Kyne's Watch “Admiral Red Snow.” Rebec looked up from her ledgers. She had rented an office at the Kyne’s Watch customs office, out of which she ran her commercial shipping business. Before her was a golden-robed priestess, the one she had brawled with in a grudge match back in Whiterun. “Danica. What are you doing here?” “I heard about your project here. The town. Should I not come to see a settlement devoted to Kynareth?” “Don’t know anyone by that name. You might try Solitude.” The priestess laughed. “Let’s not start that fight again. I can still feel your left hook on my jaw on rainy nights. By whatever name, the goddess can be proud of such a thriving town made in her honor. There’s something missing, however.” “A whorehouse. Yes, I know. I hear it all the time, and you wouldn’t believe the things people say to my mother-in-law when Baldur’s not around to hear.” “A temple! There’s not even a shrine to the town’s namesake. I’m here to change that.” Danica produced a burlap sack, out of which grew a small sapling tree. “This will be the first step. We need a town square in which to plant the Gildergreen tree. I have some Elder sap left, heavily diluted, but it should get the tree growing even in your sandy soil and salt air.” Rebec sat back in her chair. She was about to call the whole thing a fool’s errand, but there had actually been talk about the village needing a square. Kyne’s Watch had sprawled haphazardly out from the harbor and fort. The Stormcloak builders had done a decent job of keeping structures orderly and storm-hardy, but the town still didn’t feel like a town so much as a jumble of longhouses. A temple would also bring in money from gullible pilgrims. “Alright. Let’s go talk to Ysana. She’s the mayor, so she gets the final say.” *** Some houses had to be moved and land leveled, but a week later, there was already the semblance of a market square. They had decided to lay it out on the far side of the existing town, so that visitors had to travel past the inn and shops to get to it, and so that the town could grow past it on the other side. Some benches had been set out, and Danica’s sapling stood at the center in a raised bed frame. “It looks pathetic,” Rebec said to Mazoga, who sat next to her on one of the new benches. “How is Kyne supposed to be honored by that? She doesn’t grow trees, she rips them up. This Kynareth is some elven impostor.” “It’s a tree. It’s not going to turn anybody elven or weak.” Rebec shot her a look. “You never know.” The orc rolled her eyes. She was nursing a bottle of mead, but had no opinion on gods or goddesses, so Rebec sighed and went on, “I’m the one who’s pathetic. Baldur is off saving Tamriel or some shit. I’m stuck here like this toothpick of a tree. It’s not that I don’t like being a mother...” “So don’t.” “Too late for that. Can’t keep my hands off Baldur, gods help me.” “I mean, don’t get stuck here. Come out sailing with us. Bring Ragna. She ought to be learning anyway. Or let’s go somewhere else. There was a place I meant to tell you about, up in the mountains, Volskygge. I sheltered there one night during the Trials. It was a dragon priest temple, I think, but the Dragonborn killed the priest’s ghost. Now there are just a few shufflers and skeevers to worry about, but there’s a wall in there that has something to do with a shout. You’re a Tongue now, right? So maybe you can learn something from the wall?” Rebec thought that dubious, but this sounded like a harmless enough adventure, so the next morning she, Mazoga and a few of their crew set off into the mountains to seek out the temple. Ragna stayed behind in her grandmother’s care, with a Nord wetnurse they occasionally hired when she was busy. The women took point and behind them trailed Bjol Waverunner and Sidano, the Black Wisp's Khajiit assassin. As they walked, Rebec glanced over at her former first mate. “You’re wearing the Nordic Carved today. Normally see you in the Stormcloak captain gear still.” “The others can sink like a stone if they want, when we’re sailing. I don’t plan to. But I can’t deny this stuff is good gear on land.” Like all the Grim Ones, Mazoga had earned the heavily enchanted suit after surviving her Trials. She had taken to keeping her hair permanently in thick plaits that could fit under a helmet and didn’t need to be combed. Her other souvenirs were frostbite and wound scars that made her look grim indeed. Orc or not, no one questioned her right to be captain of Skyrim’s flagship and a member of Baldur’s elite any longer. Not to her face, certainly. Bjol Waverunner came up alongside them. "You heard what they're saying about the moot, cap? Jarl Brund Hammerfang is going to challenge Baldur's claim." Rebec had indeed heard, and the thought of it made her blood run cold. There was the challenge that came from clever talk and politics, and there was the kind of challenge by which Ulfric had claimed the throne, and by which Baldur was now claiming it, though that fact wasn't known. Rebec had seen enough of Brund to know he wasn't likely to back down at a lot of talk by what he considered lesser men. "You're not to bring it up with Ysana, clear? She's got a lot on her mind already." "I'm no fool. That would put her right out of the mood." "Uh huh. Priorities." The temple reared up above them as they turned a corner in the path. Some shambling skeletons drew Rebec back to her own task. They were easily dispatched. Inside, Mazoga lit torches and passed them around. The place smelled of blood upon blood. Rebec continued in, pushing open the inner doors, then turned around to wait for the others. As she did, she noticed Bjol stepping up onto the side platform to inspect a chair. “FUS!” Waverunner flew back against the far wall at Rebec’s shout and came up cursing, but he wasn’t so angry when she pointed out the pressure plate he had been about to step on. “Right,” she declared. “The ancestors left some presents for tourists. Everyone keep a sharp eye on the floor, for blood and squiggly lines. Sidano, best keep your tail tucked in.” The group maneuvered more traps, helpfully marked out for them by the rotting corpses of adventurers and bandits who had come before. There was a puzzle room that Mazoga and Rebec managed to work through together, Rebec cursing all the while about how much time the ancient Nords had on their hands. At least the small barrier had seemed to keep out most of the rabble, because there were more artifacts in the next rooms. This slowed them down as they paused to search. Rebec turned off into a side chamber, and was stopped short as she was bathed in a greenish light and a chill like a foggy night on the Sea of Ghosts. An ethereal female figure hovered before the far wall inscribed with totems. Around it danced two glowing orbs, the mother's sentinel wisps. As the ghost woman turned Rebec lifted her axe to throw, but she stopped herself since the wisp mother only regarded her with curiosity rather than alarm. It glided nearer, and reached out a hand slowly towards the amulet on Rebec’s chest. Glancing down, Rebec saw that her Kyne totem was glowing. Instinctively she clutched at it and stepped back to keep the thing from touching her. The wisp mother hovered, face expressionless. At least it didn't shriek like the sea harpy for which Rebec's ships were named, but otherwise she appeared similar. Like the harpy, she was flanked by globes of spectral green fire that danced and swooped. One of them passed Rebec and glided out of the chamber. Rebec was brought out of her stunned silence as she realized what was about to happen. "Maz, don’t attack it!” It was too late. There was shouting, then wisp mother let out an angry hiss. She turned on Rebec, who dove behind a pillar just as a blast of frost magic sliced through the air towards her. Before the wisp mother could let out another, she was out and charging at it, both axes swinging. The shade tried to glide back but was prevented by the wall behind her, so she slid around Rebec's side. As she prepared another frost blast, the admiral likewise turned and did a quick roll right under the witch’s legless body, coming up behind her and slashing again. Mazoga and the others came rushing in to join the attack, and then chaos broke loose. A half dozen identical shades appeared, one right next to Rebec. They were more easily put down than their mother, but by the time Rebec had killed one another took its place. Even as a Nord, her joints were aching from their chill attacks. When she noticed one of the shades slipping through a back door out of the chamber, she gave chase, shouting “Oh no you don’t!” It was the original wisp mother, weakened but far from dead. She turned when she heard Rebec’s pursuit, preparing to attack. Wisps careened out towards Rebec’s face, seeking to blind and harass her. “Fus RO!” The thu’um was directed not at the wisp mother herself, but at the ancient hanging braziers that still burned above her head. They swung wildly and then their chains snapped, dropping onto the wisp mother and spilling out their dragon fire crystals. There was an unearthly, wailing scream and the wisp mother disappeared into green smoke, her wisps dropping with a thud. The sore and weary adventurers recouped back in the hall with a bottle of healing potion they passed around. Mazoga was better off than most due to her enchanted armor, but still had some chill burns. As Rebec put salve on them, she kept her voice low so only the orc could hear. “That thing. Before you all attacked her wisp, the mother wasn’t hostile to me. I thought those were always hostile. She reached out for my amulet. It reminded me of..." "The harpy. She wasn't hostile, either." “I don't understand what it means." After a pause Mazoga answered, “You know what some of the crew used to say? They’d see you out there looking at the thing as it followed us, and sometimes it looked like you were talking to her, or she to you. After Jala, they thought... well...” Rebec started at her daughter's name, then frowned. “The wisp mothers are just ghosts of women taken by frost. What does that have to do with Jala?" “One story is that wisp mothers are ghosts of women wailing for their dead children. You know how sailors are. A couple left the crew because of it. I didn’t have the heart to tell you the real reason they left.” Rebec's eyes burned with fury. “What do they call the ghosts of sailors wailing for their shriveled balls?” Even hours later after they made camp, Rebec was muttering to herself, irked by what Mazoga had told her and by the wisp mother’s behavior. Unable to sleep, she got up and took a torch, going into the side hall. She half expected to see the wisp mother again, and almost hoped she would, but the chamber was empty. Rebec approached the wall the wisp mother had been facing. It was a frieze of ritual totems such as one always found in the old Nord temples and tombs. Rebec’s eyes rested on the Kyne totem. Her eyes widened when she noticed the two globes that seemed to float next to the goddess’ head... Women bound in fog and frost for all time, testing those who ventured too far into sea or frozen waste. If you lived, you got to sail or fight on. If you died at Kyne's hand, did the goddess extract another form of service? Favored of Kyne, people called Rebec. She shook a fist at the winged carving. “Spare me your favors, you soggy bitch. You been trying to kill me for years. I’m still here, and when I die I'm going to Sovngarde." The next day, the party made it into the vast hall that used to be the dragon priest’s lair. The crypt was empty, though the blue-eyed corpses of the priest and his deathlord minions were still there, robbed of their most valuable trinkets. Rebec then stepped up to the word wall. She waited, then Mazoga asked, "Anything happening?" "My feet are sore, that's what's happening. I have no idea what this giant chicken scratch means." "Let's make a copy. Maybe Baldur can read it, or we'll find a book." *** A few days later, Rebec and Mazoga met for a midday meal at the inn. Ragna lay sleeping on a chair next to her mother, wrapped in furs and unperturbed at the ruckus around her. Danica Pure-Spring entered, carrying a bundle on her back, and crossed over to them. “So, admiral. What do you think of my Gildergreen?” “A very impressive twig. Still don’t see what it has to do with Kyne.” “Maybe you will, someday. She will show you.” “She’s been showing me a quite a lot, and I don’t appreciate it.” The priestess smiled. “The lady’s blessings are sometimes strange. I didn’t appreciate having to tend so many war dead, but it made me a better healer. You will be a better warrior for having a spiritual purpose.” “I haven’t got any such thing and I’ll thank you not to talk such rot if you’re going to eat with us. Sit and tell me what’s going on in Whiterun. Do you hear any news of Carlotta or Mila Iron-Brow?” Danica’s face darkened as she sat. “I actually did hear a rumor. Apparently Carlotta died in the fighting down there. There’s no word about Mila, but they say Boldir escaped to Cyrodiil. Your husband sent a company of Grim Ones after him, to bring him back to face justice.” Rebec let out a string of muttered curses. “This is all wrong somehow. Boldir wouldn’t just murder a whole town.” A thought nagged at her. How many towns would Baldur raze if he thought it could save her and Ragna? Or to avenge their deaths? Danica spoke up again. “It will soon be time for me to go back to Whiterun myself. The Stormcloak builders will make a temple on the mountain above the town, but there's one more task the lady set out for me. A temple is no good without a priestess.” Rebec nodded blankly, her thoughts still caught up with worrying what had become of Mila. It took a moment for Danica’s words to register, and to notice that the priestess was looking intently at her. “Now see here. You asking for another beatdown? I want none of this.” The priestess chuckled. "I asked around the town about who would be suited, and I only heard one name. You’re Kyne’s favored, they hear you shouting in the mountains. The builders said the plot I chose for the temple was already set aside for a new home for you and Baldur. In the old days, a temple of Kyne used to be the priestess' home. You see, I know a bit about the old ways, too. Maybe you’re right that Kynareth wants her other aspects to be known in this time. You already have plenty of healers at the fort. The people here want to know their goddess will fight for them.” Rebec glanced at Mazoga helplessly, but the orc just lifted her eyebrows and shrugged, grinning. “I’m going to war with Baldur. If he ever gets home.” “By then another may step up to the task.” “I have no idea how to be a priestess!” “I’ll stay for a few weeks longer. We’ll hold a festival to celebrate the new temple’s founding, and ask the goddess’ blessing on the moot of jarls. You can begin your duties then. Oh, and I brought you something. Forged by Eorlund Grey-Mane from the rarest dragonscale.” The priestess produced a ceremonial breastplate and a midnight blue robe. Rebec held up the breastplate and saw that it was inscribed with the same totem she had seen in Volskygge, the winged woman flanked by orbs. Sighing, she rested the piece back down. “The bitch can’t kill me, but she’s sure enough getting her revenge.”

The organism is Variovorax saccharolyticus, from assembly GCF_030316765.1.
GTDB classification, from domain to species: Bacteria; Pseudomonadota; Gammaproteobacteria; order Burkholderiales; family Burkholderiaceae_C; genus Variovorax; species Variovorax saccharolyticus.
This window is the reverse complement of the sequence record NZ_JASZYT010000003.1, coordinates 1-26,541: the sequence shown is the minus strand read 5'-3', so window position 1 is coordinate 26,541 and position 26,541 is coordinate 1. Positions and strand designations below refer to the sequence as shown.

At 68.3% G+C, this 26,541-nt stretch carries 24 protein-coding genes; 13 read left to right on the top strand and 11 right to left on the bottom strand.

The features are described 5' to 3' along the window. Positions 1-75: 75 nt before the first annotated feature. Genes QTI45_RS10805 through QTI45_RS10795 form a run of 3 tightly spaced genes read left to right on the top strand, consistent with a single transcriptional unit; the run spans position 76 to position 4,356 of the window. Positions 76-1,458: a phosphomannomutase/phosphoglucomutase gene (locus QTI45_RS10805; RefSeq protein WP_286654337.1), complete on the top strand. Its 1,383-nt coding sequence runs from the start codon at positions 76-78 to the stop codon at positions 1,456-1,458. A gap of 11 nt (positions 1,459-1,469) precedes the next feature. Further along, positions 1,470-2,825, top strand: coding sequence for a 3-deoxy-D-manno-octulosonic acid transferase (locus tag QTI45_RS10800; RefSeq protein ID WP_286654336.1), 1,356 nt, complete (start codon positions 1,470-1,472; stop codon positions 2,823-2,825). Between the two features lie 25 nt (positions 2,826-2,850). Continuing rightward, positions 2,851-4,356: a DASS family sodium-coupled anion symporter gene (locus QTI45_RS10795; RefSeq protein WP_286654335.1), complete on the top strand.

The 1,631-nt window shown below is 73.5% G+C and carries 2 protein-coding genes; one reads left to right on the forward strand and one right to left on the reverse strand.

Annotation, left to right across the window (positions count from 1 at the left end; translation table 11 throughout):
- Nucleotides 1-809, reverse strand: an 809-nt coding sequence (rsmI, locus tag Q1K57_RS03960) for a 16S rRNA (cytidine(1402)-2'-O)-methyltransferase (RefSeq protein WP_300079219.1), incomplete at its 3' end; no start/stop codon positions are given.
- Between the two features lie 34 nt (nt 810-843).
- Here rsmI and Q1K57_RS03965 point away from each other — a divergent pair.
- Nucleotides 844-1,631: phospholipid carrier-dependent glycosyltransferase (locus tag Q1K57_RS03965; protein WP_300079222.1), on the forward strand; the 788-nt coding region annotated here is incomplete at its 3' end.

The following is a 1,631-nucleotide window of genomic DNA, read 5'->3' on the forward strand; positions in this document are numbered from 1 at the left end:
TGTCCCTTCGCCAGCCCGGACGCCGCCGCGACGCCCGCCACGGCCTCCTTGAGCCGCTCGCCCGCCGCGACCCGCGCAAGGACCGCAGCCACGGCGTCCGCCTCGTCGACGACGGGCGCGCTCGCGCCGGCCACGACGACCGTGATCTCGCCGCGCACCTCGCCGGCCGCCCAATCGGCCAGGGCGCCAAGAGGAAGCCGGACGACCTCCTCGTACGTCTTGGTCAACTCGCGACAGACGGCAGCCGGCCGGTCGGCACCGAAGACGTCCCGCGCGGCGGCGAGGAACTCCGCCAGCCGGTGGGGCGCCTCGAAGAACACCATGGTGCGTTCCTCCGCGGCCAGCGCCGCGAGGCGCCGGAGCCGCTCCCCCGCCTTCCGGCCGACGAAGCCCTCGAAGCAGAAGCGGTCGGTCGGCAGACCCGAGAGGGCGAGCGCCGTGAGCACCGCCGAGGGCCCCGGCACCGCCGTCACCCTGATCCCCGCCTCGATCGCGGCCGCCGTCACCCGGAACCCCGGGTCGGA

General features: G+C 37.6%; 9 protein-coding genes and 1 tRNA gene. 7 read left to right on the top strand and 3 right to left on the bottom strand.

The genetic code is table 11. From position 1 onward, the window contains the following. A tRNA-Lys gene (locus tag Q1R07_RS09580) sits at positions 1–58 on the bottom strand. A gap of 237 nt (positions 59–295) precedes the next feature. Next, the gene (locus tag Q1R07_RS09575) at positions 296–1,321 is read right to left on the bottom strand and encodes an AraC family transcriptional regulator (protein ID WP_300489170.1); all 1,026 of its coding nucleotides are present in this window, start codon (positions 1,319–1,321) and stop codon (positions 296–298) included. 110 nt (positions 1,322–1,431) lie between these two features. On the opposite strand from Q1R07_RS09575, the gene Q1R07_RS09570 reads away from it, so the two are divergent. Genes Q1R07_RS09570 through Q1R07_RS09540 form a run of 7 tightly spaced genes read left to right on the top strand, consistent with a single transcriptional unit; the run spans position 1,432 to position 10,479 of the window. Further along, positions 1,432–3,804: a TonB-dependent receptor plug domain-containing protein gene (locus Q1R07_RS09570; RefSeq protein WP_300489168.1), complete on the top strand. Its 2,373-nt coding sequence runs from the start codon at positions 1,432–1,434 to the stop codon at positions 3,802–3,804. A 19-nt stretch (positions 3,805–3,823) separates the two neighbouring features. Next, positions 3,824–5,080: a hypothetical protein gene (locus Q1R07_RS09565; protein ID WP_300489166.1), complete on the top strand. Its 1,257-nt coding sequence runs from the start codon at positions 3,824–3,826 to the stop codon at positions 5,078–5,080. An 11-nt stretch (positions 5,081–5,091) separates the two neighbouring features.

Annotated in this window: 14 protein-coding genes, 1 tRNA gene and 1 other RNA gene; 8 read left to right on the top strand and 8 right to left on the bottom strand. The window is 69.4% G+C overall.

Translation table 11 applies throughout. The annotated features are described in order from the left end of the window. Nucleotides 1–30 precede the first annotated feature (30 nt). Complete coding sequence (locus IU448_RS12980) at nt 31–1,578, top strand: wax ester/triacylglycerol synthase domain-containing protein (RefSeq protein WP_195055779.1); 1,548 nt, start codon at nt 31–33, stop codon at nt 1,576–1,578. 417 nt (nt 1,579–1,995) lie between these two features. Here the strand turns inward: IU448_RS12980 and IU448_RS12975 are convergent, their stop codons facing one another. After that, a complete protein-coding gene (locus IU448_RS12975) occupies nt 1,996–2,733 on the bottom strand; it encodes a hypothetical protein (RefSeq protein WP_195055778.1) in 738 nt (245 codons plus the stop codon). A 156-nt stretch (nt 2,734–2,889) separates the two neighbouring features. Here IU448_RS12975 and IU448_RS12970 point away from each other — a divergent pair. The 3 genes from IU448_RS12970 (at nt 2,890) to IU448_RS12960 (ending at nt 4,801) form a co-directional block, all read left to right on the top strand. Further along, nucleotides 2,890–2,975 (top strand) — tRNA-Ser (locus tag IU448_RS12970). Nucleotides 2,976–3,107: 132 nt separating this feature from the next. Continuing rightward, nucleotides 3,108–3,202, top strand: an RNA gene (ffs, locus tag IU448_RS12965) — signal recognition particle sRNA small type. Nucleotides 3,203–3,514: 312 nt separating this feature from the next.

5. 4 points